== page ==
Hlaudi Motsoeneng will be holding a press conference in a few hours – a stone’s throw from the SABC’s head office in Auckland Park in Johannesburg.

Despite being stripped of his title as chief operations officer at the public broadcaster after a court set aside his appointment, he has indicated that he would like to address the nation on the following:

1. His response to the parliamentary ad hoc committee recommendations;
2.The financial state at the SABC from 2012-2016;
3. 90% local content;
4. Security vetting for SABC staff;
5. Multichoice contract;
6. The ruling of the Labour Court; and
7. The new SABC board members.

His press conference will take place on Wednesday at the Garden Court Milpark Hotel, down the road from the SABC headquarters.

Phumzile van Damme, Democratic Alliance member of Parliament and spokesperson on communication, said that while Motsoeneng was entitled to address the media as a private individual, he had no mandate to speak on behalf of the SABC.
“He should in fact currently be in the middle of a disciplinary inquiry against him.”

Van Damme referred to a December 2016 ruling by the Western Cape High Court that found the appointment of Motsoeneng as the SABC’s group executive of corporate affairs unlawful and irrational. “The court held that Motsoeneng may not hold any position at the SABC until he has faced a satisfactory disciplinary hearing and/or the findings and remedial action by the Public Protector have been reviewed and set aside by another court,” said Van Damme.

The Western Cape High Court held that the SABC’s interim board, once appointed, should within two weeks, deliver a letter setting out the disciplinary charges against Motsoeneng and appoint a new chairperson to oversee the proceedings.

According to Van Damme the board should have done this by April 13.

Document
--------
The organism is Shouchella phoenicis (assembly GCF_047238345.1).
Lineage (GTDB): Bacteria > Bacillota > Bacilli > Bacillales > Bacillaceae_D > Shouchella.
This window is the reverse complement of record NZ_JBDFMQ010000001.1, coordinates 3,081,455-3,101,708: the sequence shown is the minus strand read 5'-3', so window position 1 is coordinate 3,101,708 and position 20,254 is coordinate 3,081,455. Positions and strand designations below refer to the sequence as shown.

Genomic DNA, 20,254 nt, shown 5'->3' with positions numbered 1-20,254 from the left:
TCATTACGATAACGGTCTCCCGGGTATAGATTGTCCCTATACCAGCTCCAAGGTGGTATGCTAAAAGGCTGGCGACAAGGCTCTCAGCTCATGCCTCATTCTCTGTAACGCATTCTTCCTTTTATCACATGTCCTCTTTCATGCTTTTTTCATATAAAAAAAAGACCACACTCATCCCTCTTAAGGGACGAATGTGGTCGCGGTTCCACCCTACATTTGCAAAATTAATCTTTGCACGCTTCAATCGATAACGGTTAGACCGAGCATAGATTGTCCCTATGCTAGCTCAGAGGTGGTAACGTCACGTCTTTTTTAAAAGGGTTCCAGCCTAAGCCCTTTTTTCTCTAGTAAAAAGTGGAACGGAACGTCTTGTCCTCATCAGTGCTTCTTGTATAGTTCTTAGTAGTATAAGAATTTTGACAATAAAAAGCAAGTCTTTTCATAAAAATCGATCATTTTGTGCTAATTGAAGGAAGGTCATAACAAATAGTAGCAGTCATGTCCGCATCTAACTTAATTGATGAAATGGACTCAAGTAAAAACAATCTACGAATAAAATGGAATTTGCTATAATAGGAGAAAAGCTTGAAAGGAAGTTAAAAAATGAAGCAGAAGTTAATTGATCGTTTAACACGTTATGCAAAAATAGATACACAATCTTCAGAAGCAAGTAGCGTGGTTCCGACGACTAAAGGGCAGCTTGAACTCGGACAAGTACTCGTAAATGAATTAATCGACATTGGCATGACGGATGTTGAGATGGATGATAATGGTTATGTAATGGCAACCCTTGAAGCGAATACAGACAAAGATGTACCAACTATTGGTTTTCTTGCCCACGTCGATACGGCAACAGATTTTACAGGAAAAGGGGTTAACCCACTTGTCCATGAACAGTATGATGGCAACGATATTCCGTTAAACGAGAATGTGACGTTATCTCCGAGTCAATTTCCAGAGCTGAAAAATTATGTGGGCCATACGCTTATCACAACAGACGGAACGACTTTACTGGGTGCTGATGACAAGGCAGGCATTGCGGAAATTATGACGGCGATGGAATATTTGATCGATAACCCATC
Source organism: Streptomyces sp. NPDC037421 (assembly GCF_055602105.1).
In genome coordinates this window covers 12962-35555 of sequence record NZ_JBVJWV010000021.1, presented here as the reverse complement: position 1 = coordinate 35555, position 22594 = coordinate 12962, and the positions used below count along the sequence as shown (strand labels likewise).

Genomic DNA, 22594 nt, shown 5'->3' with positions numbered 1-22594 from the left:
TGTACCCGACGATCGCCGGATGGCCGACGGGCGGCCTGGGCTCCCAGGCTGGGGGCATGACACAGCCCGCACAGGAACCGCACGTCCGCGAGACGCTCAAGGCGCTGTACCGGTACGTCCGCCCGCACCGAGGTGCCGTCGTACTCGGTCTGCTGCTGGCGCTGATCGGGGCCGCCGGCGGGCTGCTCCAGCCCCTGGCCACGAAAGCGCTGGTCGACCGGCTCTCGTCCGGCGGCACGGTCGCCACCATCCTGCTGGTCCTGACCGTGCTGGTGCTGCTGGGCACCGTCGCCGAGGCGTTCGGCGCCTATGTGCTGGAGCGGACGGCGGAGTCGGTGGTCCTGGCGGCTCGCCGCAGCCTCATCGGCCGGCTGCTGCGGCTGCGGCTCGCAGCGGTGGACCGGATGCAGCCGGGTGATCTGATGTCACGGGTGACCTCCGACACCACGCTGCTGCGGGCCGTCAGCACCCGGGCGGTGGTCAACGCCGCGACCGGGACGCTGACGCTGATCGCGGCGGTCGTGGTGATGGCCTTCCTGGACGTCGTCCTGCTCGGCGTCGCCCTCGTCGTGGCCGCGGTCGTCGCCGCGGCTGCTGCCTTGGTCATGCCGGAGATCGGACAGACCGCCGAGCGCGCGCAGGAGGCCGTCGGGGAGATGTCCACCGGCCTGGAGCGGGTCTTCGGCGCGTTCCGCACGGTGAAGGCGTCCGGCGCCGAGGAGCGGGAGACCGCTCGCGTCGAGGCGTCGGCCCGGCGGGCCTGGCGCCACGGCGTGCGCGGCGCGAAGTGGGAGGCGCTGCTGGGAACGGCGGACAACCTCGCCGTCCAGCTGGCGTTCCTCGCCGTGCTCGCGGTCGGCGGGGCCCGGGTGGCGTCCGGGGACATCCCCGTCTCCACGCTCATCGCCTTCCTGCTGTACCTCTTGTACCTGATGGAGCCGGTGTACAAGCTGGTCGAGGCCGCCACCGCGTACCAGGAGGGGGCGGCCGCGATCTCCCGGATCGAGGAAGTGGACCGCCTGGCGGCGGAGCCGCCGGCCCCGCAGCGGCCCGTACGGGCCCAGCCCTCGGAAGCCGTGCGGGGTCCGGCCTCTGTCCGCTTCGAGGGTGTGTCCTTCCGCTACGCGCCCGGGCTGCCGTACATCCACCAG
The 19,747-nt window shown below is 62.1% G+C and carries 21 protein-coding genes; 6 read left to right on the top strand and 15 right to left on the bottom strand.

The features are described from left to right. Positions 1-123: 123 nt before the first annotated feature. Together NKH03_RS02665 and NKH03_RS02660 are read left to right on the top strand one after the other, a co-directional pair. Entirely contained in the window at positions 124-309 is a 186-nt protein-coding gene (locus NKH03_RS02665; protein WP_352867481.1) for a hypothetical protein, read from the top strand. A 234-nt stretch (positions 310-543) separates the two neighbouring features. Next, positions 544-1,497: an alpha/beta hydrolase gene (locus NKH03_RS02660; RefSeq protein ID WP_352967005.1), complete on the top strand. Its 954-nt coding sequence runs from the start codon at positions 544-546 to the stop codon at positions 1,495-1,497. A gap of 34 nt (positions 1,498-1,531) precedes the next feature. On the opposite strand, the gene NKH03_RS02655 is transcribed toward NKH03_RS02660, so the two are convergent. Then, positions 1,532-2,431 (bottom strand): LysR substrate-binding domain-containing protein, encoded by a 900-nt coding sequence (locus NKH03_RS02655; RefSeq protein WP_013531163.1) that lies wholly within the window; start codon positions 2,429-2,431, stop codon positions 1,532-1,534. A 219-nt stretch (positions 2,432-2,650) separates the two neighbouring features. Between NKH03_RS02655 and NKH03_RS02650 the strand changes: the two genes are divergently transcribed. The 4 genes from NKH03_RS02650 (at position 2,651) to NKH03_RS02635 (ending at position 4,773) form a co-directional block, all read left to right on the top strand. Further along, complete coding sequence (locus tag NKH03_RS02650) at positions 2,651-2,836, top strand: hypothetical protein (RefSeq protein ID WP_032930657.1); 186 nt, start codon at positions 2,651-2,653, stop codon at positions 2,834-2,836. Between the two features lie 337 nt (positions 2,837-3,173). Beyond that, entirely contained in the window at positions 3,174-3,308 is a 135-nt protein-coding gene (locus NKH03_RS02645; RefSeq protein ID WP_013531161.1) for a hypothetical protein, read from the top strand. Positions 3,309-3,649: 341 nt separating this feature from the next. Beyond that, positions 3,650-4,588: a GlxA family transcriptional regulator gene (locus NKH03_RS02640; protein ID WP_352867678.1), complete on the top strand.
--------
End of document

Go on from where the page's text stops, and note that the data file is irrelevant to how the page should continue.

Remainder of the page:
She said she would write to chairperson of the board, Khanyisile Kweyama, to request that the steps against Motsoeneng would be implemented immediately.
“As chief operating officer of the SABC, Motsoeneng exerted a toxic influence on the public broadcaster which has brought the SABC to the brink of near collapse. He cannot be allowed to continue to draw a single cent from South Africa’s public broadcaster.”

The new interim board now had an uphill battle on their hands but “must not be deterred by Motsoeneng’s continued acts of defiance. They must act decisively to hold him to account for his role in weakening the SABC,” she said.

On Tuesday morning, Kweyama said by SMS that she was swamped with work, and referred queries to SABC spokesperson Kaizer Kganyago.

Kganyago said the board, treasury and communications ministry – now under the leadership of Ayanda Dlodlo after Faith Muthambi was moved to the Public Service and Administration portfolio in President Jacob Zuma’s dramatic late-night Cabinet shuffle – had set up a joint committee to resolve the SABC’s money problems.

No amount could at this stage be linked to a possible loan guarantee from the Treasury for the SABC.

He also said there wasn’t a possibility that the SABC staff would not be paid.

The interim board has meanwhile been divided into sub committees.

While there is speculation that the board intended to repeal Motsoeneng’s controversial policy that 90% of the content on SABC radio stations should be local, Kganyago said it had not yet been discussed.

Asked whether it was true if the board members worked through the Easter weekend, Kganyago said: “They only have six months.”